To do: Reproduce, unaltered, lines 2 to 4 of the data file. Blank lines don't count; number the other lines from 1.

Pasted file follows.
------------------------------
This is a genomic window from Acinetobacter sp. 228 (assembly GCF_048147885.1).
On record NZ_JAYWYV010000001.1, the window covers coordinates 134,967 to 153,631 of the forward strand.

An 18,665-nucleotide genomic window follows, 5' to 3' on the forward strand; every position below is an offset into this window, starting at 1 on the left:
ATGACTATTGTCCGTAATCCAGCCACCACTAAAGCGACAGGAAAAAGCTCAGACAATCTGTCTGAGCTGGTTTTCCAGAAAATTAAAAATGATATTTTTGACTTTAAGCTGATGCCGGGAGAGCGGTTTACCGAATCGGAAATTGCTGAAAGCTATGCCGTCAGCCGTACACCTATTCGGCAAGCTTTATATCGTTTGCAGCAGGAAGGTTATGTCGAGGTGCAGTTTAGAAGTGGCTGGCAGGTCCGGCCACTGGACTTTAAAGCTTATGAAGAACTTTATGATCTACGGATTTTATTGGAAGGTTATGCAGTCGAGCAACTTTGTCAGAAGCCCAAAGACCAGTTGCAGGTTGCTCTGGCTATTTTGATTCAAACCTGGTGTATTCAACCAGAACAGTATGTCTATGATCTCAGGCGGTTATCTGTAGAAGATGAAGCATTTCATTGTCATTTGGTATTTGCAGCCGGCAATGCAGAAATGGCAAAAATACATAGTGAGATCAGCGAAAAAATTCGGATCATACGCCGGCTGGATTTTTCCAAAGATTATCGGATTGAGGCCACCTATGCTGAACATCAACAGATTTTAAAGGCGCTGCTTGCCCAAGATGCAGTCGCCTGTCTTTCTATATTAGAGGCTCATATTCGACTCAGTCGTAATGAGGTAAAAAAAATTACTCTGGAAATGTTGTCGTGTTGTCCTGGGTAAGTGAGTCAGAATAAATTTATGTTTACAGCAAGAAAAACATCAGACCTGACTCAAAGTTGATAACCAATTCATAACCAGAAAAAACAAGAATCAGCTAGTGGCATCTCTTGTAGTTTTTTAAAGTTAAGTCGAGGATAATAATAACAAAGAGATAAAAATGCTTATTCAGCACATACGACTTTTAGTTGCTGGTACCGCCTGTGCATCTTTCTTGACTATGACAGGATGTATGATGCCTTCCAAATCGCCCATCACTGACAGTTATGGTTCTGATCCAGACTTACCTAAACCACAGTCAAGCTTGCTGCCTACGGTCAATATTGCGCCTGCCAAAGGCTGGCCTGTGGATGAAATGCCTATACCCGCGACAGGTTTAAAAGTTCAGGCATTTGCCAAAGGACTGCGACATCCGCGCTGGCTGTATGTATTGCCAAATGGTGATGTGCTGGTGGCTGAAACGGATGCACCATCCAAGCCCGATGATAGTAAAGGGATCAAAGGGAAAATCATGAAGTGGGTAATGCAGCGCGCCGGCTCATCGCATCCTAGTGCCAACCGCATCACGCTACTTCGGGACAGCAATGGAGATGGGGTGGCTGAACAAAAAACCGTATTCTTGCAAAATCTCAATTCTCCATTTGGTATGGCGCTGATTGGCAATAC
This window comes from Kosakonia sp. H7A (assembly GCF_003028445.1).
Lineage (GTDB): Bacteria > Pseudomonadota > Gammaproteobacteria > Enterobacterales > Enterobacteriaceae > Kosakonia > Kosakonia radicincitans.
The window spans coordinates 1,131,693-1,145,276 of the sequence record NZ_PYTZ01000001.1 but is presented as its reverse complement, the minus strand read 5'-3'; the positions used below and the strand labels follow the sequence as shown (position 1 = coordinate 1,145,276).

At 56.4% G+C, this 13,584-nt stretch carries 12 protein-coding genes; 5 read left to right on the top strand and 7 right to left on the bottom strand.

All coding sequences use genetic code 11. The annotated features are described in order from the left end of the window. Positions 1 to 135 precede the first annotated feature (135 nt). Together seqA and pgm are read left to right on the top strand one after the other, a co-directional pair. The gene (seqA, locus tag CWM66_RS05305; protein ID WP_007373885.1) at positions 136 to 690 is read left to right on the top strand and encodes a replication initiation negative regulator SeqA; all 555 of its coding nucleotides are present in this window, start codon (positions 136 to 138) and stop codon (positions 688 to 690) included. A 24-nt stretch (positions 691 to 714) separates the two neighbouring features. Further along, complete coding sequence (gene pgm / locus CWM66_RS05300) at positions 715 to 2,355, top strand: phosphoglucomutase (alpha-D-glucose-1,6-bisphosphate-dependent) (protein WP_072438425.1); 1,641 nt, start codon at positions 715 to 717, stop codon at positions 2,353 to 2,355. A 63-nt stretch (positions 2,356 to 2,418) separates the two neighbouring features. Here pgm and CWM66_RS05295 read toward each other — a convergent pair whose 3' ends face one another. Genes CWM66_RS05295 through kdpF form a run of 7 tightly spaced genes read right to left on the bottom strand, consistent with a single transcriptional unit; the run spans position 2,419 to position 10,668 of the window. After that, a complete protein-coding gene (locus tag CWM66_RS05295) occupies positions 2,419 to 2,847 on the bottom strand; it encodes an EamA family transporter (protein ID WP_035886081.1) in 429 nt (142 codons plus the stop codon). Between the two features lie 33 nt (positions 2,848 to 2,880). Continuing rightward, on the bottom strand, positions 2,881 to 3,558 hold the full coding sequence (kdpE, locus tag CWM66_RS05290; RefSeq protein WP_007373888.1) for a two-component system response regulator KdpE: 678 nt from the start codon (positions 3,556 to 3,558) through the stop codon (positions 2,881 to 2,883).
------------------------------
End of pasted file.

On record NZ_JAYWYV010000001.1, the window covers coordinates 134,967 to 153,631 of the forward strand.

An 18,665-nucleotide genomic window follows, 5' to 3' on the forward strand; every position below is an offset into this window, starting at 1 on the left:
ATGACTATTGTCCGTAATCCAGCCACCACTAAAGCGACAGGAAAAAGCTCAGACAATCTGTCTGAGCTGGTTTTCCAGAAAATTAAAAATGATATTTTTGACTTTAAGCTGATGCCGGGAGAGCGGTTTACCGAATCGGAAATTGCTGAAAGCTATGCCGTCAGCCGTACACCTATTCGGCAAGCTTTATATCGTTTGCAGCAGGAAGGTTATGTCGAGGTGCAGTTTAGAAGTGGCTGGCAGGTCCGGCCACTGGACTTTAAAGCTTATGAAGAACTTTATGATCTACGGATTTTATTGGAAGGTTATGCAGTCGAGCAACTTTGTCAGAAGCCCAAAGACCAGTTGCAGGTTGCTCTGGCTATTTTGATTCAAACCTGGTGTATTCAACCAGAACAGTATGTCTATGATCTCAGGCGGTTATCTGTAGAAGATGAAGCATTTCATTGTCATTTGGTATTTGCAGCCGGCAATGCAGAAATGGCAAAAATACATAGTGAGATCAGCGAAAAAATTCGGATCATACGCCGGCTGGATTTTTCCAAAGATTATCGGATTGAGGCCACCTATGCTGAACATCAACAGATTTTAAAGGCGCTGCTTGCCCAAGATGCAGTCGCCTGTCTTTCTATATTAGAGGCTCATATTCGACTCAGTCGTAATGAGGTAAAAAAAATTACTCTGGAAATGTTGTCGTGTTGTCCTGGGTAAGTGAGTCAGAATAAATTTATGTTTACAGCAAGAAAAACATCAGACCTGACTCAAAGTTGATAACCAATTCATAACCAGAAAAAACAAGAATCAGCTAGTGGCATCTCTTGTAGTTTTTTAAAGTTAAGTCGAGGATAATAATAACAAAGAGATAAAAATGCTTATTCAGCACATACGACTTTTAGTTGCTGGTACCGCCTGTGCATCTTTCTTGACTATGACAGGATGTATGATGCCTTCCAAATCGCCCATCACTGACAGTTATGGTTCTGATCCAGACTTACCTAAACCACAGTCAAGCTTGCTGCCTACGGTCAATATTGCGCCTGCCAAAGGCTGGCCTGTGGATGAAATGCCTATACCCGCGACAGGTTTAAAAGTTCAGGCATTTGCCAAAGGACTGCGACATCCGCGCTGGCTGTATGTATTGCCAAATGGTGATGTGCTGGTGGCTGAAACGGATGCACCATCCAAGCCCGATGATAGTAAAGGGATCAAAGGGAAAATCATGAAGTGGGTAATGCAGCGCGCCGGCTCATCGCATCCTAGTGCCAACCGCATCACGCTACTTCGGGACAGCAATGGAGATGGGGTGGCTGAACAAAAAACCGTATTCTTGCAAAATCTCAATTCTCCATTTGGTATGGCGCTGATTGGCAATAC